Cleveland, OH, USA

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  • David Smeltz

The 12 Promises #10

Promise 10: Fear of people and economic insecurity will leave us.


I had another Birthday. On May 28th, I celebrated my 64th Earth Day and my 19th Sober Birthday. There was a time that the possibility of being around for another birthday was questionable. During my life in active addiction, I had a great fear of people and I was definitely financially insecure. There were several reasons I feared people. One reason was that I didn't want you to know the real me. I thought that if you found out who I really was then you wouldn't want anything to do with me or would most likely ridicule me. I wore a mask the majority of my life. On the outside I attempted to portray confidence, assuredness and chronic coolness. However, on the inside I was sensitive, scared, timid and square. I would often dummy down or act ignorant of events and circumstances to avoid confrontation and the appearance that I was a know it all. Alcohol gave me the false courage I needed to behave differently while wearing my mask of deception. Another reason I was fearful of people was because I had stolen from and lied to so many folks that I wasn't sure if I had ripped you off or if I should try to remember the lie I had told you. I've finally learned to allow my inside to match my outside. There is no longer the cognitive dissonance and anxiety of being double minded. After learning to love and appreciate my authentic "self", the reason for wearing a mask has vanished. Masks are used to hide something. Today, I have nothing to hide and it's an awesome and liberating feeling!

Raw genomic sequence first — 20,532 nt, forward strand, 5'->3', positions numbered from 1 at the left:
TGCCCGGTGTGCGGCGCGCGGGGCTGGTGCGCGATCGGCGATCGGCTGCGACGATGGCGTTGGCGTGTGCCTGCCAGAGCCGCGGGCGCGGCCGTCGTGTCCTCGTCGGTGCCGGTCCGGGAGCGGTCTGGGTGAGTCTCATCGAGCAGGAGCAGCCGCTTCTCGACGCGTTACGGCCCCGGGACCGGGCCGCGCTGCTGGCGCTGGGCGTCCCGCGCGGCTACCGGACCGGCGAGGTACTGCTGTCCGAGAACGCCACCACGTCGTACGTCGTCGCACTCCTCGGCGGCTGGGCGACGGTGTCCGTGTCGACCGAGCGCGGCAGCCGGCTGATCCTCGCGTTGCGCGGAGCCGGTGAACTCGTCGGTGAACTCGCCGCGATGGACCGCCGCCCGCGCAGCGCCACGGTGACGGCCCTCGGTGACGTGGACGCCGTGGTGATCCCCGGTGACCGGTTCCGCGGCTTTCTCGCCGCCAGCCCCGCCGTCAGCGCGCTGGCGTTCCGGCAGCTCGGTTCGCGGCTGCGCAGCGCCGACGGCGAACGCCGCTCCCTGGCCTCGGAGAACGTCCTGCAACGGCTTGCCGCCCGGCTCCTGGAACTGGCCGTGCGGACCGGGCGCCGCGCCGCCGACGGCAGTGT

My experience with economic insecurity has gotten better. Honestly, I still have a tendency to worry about my financial security from time to time. Usually those times are when I want something that is currently outside of my means to purchase or acquire. Notice that I said "..when I want..". Those things I "need" to survive are always provided whether my money is right or not. I believe that gratitude for what I have plays a big part in my economic satisfaction. Not comparing what I have to what you have eases self created conflict as well. While in active addiction, economic insecurity was tattooed across my forehead! All money and material possessions went toward getting high. "Everything Must Go!" sales took place regularly. It only makes sense that once my obsession with drugs and alcohol had been removed that only then I received a pay raise. Meaning, at least I'm able to hold onto what little money I have and not immediately spend it on dope as soon as it touches my hand!

And, once again, for this I am forever grateful!



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